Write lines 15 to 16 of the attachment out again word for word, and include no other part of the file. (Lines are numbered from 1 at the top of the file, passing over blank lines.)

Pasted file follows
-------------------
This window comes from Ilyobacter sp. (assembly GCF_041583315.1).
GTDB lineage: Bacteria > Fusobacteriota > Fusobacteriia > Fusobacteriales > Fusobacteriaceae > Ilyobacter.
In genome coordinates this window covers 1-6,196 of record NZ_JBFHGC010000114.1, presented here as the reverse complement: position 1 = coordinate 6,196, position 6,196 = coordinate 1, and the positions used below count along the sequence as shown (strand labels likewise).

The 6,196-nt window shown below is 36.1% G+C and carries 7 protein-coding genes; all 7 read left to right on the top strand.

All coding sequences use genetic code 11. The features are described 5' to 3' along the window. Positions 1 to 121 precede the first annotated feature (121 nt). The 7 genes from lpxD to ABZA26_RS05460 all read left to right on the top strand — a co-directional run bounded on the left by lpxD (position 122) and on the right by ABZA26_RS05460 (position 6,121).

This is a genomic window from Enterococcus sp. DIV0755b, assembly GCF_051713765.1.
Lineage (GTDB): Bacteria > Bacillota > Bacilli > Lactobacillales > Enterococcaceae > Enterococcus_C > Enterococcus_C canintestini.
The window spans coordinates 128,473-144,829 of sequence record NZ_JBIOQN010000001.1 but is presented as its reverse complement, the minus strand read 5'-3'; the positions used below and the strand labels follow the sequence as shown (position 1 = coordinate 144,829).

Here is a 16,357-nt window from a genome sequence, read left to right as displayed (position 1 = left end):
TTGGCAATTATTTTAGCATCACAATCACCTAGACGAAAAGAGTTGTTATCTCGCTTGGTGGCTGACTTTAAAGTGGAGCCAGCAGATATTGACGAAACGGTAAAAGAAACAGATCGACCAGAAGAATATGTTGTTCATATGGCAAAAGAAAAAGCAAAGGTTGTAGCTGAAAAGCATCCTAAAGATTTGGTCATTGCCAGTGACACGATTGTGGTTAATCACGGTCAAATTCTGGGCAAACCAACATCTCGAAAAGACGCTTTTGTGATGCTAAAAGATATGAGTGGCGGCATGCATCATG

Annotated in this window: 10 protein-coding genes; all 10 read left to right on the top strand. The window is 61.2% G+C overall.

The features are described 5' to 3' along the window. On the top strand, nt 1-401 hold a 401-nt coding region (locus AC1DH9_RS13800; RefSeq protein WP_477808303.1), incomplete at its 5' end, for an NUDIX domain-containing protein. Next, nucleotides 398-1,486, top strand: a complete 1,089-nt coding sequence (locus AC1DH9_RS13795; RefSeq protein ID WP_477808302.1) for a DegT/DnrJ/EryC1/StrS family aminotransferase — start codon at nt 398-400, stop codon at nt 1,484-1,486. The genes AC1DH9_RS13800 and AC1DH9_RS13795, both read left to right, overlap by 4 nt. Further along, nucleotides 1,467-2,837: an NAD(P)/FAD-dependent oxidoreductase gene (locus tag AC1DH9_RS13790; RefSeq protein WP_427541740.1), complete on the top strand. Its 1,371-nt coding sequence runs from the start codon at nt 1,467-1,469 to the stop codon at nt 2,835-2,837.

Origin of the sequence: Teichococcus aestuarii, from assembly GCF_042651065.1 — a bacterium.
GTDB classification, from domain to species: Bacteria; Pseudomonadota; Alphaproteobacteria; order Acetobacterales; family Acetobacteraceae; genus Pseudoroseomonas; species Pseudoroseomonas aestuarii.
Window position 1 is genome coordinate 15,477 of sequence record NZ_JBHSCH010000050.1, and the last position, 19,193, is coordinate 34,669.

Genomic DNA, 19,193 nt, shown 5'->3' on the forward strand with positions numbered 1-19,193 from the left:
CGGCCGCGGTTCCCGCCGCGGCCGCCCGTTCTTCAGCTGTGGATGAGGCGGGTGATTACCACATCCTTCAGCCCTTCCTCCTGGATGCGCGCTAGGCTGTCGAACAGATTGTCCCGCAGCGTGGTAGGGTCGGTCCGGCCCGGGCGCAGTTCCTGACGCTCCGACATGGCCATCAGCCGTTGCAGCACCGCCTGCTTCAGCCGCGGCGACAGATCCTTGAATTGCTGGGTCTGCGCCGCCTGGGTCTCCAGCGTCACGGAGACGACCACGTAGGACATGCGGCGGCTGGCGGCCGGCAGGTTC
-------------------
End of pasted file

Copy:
Window position 1 is genome coordinate 15,477 of sequence record NZ_JBHSCH010000050.1, and the last position, 19,193, is coordinate 34,669.

Genomic DNA, 19,193 nt, shown 5'->3' on the forward strand with positions numbered 1-19,193 from the left: